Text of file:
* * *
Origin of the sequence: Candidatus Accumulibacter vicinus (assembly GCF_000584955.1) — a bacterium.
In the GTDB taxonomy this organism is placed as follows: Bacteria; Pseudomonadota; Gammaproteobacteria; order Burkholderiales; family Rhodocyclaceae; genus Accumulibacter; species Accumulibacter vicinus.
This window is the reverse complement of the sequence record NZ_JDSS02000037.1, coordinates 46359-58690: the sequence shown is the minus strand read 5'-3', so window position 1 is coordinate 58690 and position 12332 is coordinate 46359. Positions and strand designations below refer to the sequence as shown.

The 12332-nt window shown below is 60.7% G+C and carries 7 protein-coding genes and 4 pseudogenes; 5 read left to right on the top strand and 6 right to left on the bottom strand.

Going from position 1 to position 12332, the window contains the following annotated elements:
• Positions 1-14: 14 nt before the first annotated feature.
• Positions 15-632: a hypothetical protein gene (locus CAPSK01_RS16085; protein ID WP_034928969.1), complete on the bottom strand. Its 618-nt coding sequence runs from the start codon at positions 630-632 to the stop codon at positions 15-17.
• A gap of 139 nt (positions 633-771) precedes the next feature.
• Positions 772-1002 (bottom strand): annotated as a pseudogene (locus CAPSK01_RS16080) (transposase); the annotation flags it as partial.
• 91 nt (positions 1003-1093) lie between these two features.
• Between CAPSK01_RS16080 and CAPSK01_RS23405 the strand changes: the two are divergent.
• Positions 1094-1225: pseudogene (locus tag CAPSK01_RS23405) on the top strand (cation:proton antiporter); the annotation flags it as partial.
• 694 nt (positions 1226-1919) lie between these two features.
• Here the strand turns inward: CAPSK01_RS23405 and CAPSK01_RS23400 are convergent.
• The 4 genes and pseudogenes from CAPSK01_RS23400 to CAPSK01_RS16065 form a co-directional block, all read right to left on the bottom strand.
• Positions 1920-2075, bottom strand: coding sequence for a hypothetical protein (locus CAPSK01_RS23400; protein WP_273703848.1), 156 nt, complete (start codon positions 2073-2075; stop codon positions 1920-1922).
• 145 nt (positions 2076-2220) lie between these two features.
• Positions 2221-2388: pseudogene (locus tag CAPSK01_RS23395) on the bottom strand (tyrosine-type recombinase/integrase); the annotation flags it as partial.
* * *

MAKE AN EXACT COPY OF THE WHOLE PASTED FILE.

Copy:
Origin of the sequence: Candidatus Accumulibacter vicinus (assembly GCF_000584955.1) — a bacterium.
In the GTDB taxonomy this organism is placed as follows: Bacteria; Pseudomonadota; Gammaproteobacteria; order Burkholderiales; family Rhodocyclaceae; genus Accumulibacter; species Accumulibacter vicinus.
This window is the reverse complement of the sequence record NZ_JDSS02000037.1, coordinates 46359-58690: the sequence shown is the minus strand read 5'-3', so window position 1 is coordinate 58690 and position 12332 is coordinate 46359. Positions and strand designations below refer to the sequence as shown.

The 12332-nt window shown below is 60.7% G+C and carries 7 protein-coding genes and 4 pseudogenes; 5 read left to right on the top strand and 6 right to left on the bottom strand.

Going from position 1 to position 12332, the window contains the following annotated elements:
• Positions 1-14: 14 nt before the first annotated feature.
• Positions 15-632: a hypothetical protein gene (locus CAPSK01_RS16085; protein ID WP_034928969.1), complete on the bottom strand. Its 618-nt coding sequence runs from the start codon at positions 630-632 to the stop codon at positions 15-17.
• A gap of 139 nt (positions 633-771) precedes the next feature.
• Positions 772-1002 (bottom strand): annotated as a pseudogene (locus CAPSK01_RS16080) (transposase); the annotation flags it as partial.
• 91 nt (positions 1003-1093) lie between these two features.
• Between CAPSK01_RS16080 and CAPSK01_RS23405 the strand changes: the two are divergent.
• Positions 1094-1225: pseudogene (locus tag CAPSK01_RS23405) on the top strand (cation:proton antiporter); the annotation flags it as partial.
• 694 nt (positions 1226-1919) lie between these two features.
• Here the strand turns inward: CAPSK01_RS23405 and CAPSK01_RS23400 are convergent.
• The 4 genes and pseudogenes from CAPSK01_RS23400 to CAPSK01_RS16065 form a co-directional block, all read right to left on the bottom strand.
• Positions 1920-2075, bottom strand: coding sequence for a hypothetical protein (locus CAPSK01_RS23400; protein WP_273703848.1), 156 nt, complete (start codon positions 2073-2075; stop codon positions 1920-1922).
• 145 nt (positions 2076-2220) lie between these two features.
• Positions 2221-2388: pseudogene (locus tag CAPSK01_RS23395) on the bottom strand (tyrosine-type recombinase/integrase); the annotation flags it as partial.